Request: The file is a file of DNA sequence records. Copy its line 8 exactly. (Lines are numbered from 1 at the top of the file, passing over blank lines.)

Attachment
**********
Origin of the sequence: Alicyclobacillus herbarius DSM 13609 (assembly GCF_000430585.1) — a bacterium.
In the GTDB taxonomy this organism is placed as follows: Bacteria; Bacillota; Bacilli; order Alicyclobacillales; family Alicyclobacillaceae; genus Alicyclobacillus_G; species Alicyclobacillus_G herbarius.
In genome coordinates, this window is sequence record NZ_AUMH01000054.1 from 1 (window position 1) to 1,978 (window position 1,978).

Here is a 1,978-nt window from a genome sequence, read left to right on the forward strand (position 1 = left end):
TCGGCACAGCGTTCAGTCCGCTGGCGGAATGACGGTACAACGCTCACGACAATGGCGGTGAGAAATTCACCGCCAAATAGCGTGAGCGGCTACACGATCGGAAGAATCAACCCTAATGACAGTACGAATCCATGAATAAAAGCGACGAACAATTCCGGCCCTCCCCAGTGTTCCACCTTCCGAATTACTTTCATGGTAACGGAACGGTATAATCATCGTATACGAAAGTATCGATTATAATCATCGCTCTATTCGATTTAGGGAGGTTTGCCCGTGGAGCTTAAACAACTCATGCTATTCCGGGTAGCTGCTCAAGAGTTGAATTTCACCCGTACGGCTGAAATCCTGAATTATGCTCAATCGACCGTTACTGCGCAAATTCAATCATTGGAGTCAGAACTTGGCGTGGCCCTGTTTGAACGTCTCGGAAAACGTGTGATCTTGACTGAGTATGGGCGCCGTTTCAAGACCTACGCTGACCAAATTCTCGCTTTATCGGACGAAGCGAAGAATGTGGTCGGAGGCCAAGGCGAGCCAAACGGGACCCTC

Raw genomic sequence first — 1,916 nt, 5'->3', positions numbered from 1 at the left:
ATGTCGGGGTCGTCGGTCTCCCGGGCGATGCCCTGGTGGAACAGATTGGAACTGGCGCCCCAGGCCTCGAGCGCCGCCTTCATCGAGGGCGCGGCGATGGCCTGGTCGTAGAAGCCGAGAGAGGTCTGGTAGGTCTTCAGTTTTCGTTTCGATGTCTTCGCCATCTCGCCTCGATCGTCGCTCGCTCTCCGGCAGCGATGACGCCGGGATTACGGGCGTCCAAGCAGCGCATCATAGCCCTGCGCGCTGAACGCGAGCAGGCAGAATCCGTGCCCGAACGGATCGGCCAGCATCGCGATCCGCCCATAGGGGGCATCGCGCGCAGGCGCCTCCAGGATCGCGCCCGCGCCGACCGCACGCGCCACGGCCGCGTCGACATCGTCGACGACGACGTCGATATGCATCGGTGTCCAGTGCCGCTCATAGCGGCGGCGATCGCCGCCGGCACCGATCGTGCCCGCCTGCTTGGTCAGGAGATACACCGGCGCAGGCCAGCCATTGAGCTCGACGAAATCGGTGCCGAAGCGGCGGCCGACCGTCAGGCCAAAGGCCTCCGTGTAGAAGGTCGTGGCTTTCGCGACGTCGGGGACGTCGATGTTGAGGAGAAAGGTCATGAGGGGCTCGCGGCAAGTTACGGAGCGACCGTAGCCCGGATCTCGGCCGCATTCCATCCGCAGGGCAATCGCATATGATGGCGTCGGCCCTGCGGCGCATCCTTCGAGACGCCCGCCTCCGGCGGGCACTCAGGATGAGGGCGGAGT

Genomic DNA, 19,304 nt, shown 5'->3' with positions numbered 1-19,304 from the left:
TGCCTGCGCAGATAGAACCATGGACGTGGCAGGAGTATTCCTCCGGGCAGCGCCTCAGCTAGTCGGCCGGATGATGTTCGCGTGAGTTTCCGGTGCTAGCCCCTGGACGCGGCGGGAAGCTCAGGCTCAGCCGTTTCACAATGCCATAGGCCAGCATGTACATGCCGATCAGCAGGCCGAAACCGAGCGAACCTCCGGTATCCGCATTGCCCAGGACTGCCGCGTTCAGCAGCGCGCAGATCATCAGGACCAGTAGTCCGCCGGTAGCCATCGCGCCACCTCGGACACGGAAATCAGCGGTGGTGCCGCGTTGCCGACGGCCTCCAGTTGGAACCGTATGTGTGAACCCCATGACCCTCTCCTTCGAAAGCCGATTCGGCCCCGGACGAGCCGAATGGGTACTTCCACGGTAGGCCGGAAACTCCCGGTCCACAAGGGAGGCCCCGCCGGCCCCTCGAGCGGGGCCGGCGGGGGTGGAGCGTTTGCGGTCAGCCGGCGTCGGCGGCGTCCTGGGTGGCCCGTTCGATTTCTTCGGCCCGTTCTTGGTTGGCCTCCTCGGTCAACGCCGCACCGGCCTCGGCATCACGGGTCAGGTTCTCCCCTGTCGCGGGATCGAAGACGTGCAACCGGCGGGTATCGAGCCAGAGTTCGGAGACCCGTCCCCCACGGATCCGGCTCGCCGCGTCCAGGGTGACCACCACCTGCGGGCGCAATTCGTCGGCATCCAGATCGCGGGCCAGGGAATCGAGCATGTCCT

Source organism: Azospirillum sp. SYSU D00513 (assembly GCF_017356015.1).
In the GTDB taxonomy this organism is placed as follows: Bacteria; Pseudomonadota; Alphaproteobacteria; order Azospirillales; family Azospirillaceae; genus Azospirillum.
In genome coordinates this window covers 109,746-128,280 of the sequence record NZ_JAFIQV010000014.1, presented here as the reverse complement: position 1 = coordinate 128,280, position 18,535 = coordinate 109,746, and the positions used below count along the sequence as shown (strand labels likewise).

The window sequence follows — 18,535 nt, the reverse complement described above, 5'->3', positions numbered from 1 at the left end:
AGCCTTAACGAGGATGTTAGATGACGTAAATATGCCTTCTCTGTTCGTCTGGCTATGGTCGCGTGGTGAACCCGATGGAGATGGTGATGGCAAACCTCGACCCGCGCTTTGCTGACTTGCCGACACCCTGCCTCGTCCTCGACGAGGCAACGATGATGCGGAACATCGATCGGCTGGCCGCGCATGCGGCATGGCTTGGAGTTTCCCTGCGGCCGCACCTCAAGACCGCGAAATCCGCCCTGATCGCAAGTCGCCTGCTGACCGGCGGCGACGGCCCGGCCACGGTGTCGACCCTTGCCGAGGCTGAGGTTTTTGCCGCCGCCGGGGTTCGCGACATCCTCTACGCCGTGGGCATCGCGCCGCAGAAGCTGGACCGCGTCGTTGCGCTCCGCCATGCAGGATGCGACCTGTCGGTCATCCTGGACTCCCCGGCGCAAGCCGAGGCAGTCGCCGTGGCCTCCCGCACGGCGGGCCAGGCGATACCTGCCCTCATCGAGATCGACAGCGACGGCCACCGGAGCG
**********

Genomic DNA, 19,304 nt, shown 5'->3' with positions numbered 1-19,304 from the left: